Algorithmic trading vs robo-advisor: the 7 key differences
With a rise in popularity in robo-advisors, there has been an increase in marketing literature attempting to explain what robo-advisors do, with some confounding ones, equating robo-advisors with algorithmic trading.
In this article, we talk about the 7 points of differences between robo-advisory and algorithmic trading.
What is algorithmic trading?
A variation of systematic trading, it is also known as algo trading, automated trading, or black-box trading. Essentially, it refers to a computerised trade process.
In this process, the user feeds specific instructions into the software (pertaining to time, price, quantity, or any other programmable attribute) and allows it to perform transactions on its own.
The transactions depend on the software speed, i.e. the machine is capable of performing vast volumes of rapid transactions as well as vast amounts of calculations to analyze multiple variables to determine optimal take profit and stop loss positions, thereby optimizing for profit generation from such an exercise.
Here, trades are placed automatically at the best prices, and the software is capable of following the strategy fixed by the hedge fund manager.
For systematic traders, it allows them more flexibility by feeding into the system the requisite rules and letting the program run its course.
One use case for algorithmic trading for example, is for enhancing trading conditions; when fund managers want to buy a large amount of shares discreetly without affecting the price.
Algorithmic software can be left to run purely automated or it can be circumvented by fund managers as and when they see fit.
How algo trading works
Algo trading tends to fall under two categories: proprietary trading or execution. Algo trading for execution is usually done by big banks, investment banks, institutional investors and big brokerage houses. The process for investors is simple.
Investors first discuss their financial goals with their wealth advisors or fund managers in these corporations. Wealth advisors will analyse their client’s goals, investment capital and risk aversion in order to offer them the best advice.
The resulting portfolio allocation is then executed through the algorithmic trading platform. Should there be any event which may affect a client’s investment portfolio, the fund manager will advise the client on the next best course of action to mitigate risks.
The funds which use algorithmic software for execution the most are hedge funds, mutual funds and pension funds.
The asset classes traded via algorithms are just as varied. They can range from the traditional stocks and bonds to FX spots, currencies and ETFs.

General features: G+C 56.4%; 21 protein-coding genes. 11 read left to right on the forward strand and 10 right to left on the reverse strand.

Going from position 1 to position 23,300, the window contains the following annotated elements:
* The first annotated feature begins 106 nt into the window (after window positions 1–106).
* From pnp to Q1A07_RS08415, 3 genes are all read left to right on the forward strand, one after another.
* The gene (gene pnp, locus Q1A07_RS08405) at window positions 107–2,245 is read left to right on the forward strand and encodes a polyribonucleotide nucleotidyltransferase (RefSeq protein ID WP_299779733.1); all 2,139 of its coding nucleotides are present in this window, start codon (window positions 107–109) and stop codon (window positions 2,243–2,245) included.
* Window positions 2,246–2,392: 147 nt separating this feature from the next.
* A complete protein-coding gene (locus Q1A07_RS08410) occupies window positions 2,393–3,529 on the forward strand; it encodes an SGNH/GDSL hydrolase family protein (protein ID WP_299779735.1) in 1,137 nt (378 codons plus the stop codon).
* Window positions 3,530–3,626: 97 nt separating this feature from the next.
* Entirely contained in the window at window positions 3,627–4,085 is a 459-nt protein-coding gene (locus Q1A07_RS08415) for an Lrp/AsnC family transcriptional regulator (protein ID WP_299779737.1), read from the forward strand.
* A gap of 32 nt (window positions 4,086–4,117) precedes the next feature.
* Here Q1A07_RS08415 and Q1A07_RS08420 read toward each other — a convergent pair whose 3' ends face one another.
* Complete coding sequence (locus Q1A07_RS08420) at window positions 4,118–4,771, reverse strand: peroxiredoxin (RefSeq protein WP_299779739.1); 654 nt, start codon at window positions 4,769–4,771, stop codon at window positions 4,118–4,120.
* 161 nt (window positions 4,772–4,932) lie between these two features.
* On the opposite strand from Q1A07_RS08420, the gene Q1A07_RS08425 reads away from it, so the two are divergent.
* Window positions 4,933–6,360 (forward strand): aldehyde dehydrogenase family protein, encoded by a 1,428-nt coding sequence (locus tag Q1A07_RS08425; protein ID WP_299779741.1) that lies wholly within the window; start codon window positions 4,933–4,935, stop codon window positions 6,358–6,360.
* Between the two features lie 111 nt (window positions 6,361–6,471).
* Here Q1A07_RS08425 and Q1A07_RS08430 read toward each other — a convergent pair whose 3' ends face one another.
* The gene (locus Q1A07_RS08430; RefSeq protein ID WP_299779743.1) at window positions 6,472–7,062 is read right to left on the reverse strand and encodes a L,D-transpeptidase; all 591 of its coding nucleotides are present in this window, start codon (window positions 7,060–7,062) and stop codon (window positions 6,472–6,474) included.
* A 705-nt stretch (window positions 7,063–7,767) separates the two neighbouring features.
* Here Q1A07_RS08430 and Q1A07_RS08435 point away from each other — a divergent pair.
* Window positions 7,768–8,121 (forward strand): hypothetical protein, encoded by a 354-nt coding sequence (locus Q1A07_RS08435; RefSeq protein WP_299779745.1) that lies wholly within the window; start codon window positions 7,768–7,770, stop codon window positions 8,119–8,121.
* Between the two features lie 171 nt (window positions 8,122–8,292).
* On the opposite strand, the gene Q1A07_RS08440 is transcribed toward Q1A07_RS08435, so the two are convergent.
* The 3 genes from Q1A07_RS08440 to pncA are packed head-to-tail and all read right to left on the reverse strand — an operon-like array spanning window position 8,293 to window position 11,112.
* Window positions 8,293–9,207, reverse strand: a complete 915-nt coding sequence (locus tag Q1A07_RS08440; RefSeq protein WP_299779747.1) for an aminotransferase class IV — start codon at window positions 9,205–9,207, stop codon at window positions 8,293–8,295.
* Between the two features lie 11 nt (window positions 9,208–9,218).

Algorithms that proprietary trading desks use are what most investors associate algo trading with – employing algo trading strategies to manage risks and achieve risk-adjusted returns.
A variety of strategies can be employed through algorithms. You can read about them in What is Systematic Trading?
What is a robo-advisor?
It is a digital platform which uses automated solutions and algorithms to manage and allocate investors’ funds. Client data are collected then entered into the robo-advisor system so that the system can recommend a portfolio based on its investment methodology.
The system is programmed based on financial models and follows a set of rules and instructions, much like algorithmic platforms for execution. However, the human advisors play a very minor role. Usually, they only facilitate the client data collection as well as tweak the rules and instructions of the robo-advisor from time to time.
Thus, companies which utilise robo-advisors usually operate with a minimal number of human advisors.
How robo-advisors work in Singapore
Although each platform has its own unique ways of offering a robo-advisor financial service, the process is mostly similar for investors.
- Investors answer a short questionnaire posed by the robo-advisor platform about their risk tolerance, financial situation, investment goals and intended investment time horizon.
- The robo-advisor platform suggests a possible portfolio allocation based on the parameters collected.
- Investors fund their accounts on a lump sum or monthly basis.
- The robo-advisor platform purchases assets according to the portfolio allocation chosen by the investor.
- The investment team of the robo-advisor platform monitors the market, and performs rebalancing via the robo-advisor platform when necessary to manage risk and maximise potential returns.
- Investors can withdraw any part of their portfolio anytime without the assistance of a human financial advisor since they are able to access their accounts at any time from anywhere.
The majority of investments are in mutual funds and ETFs with exposure to a variety of asset classes such as equities, bonds and commodities
Algorithmic trading vs robo-advisor
1. Fees and taxes
Algo hedge funds entail fees charged by the institutions offering the trading service. They include management fees, performance fees and trustee fees.
Management fees and Trustee fees are charged on a percentage of the invested funds on an agreed frequency, typically once a year. Performance fees may be split into tiers, with differing percentages based on annual returns.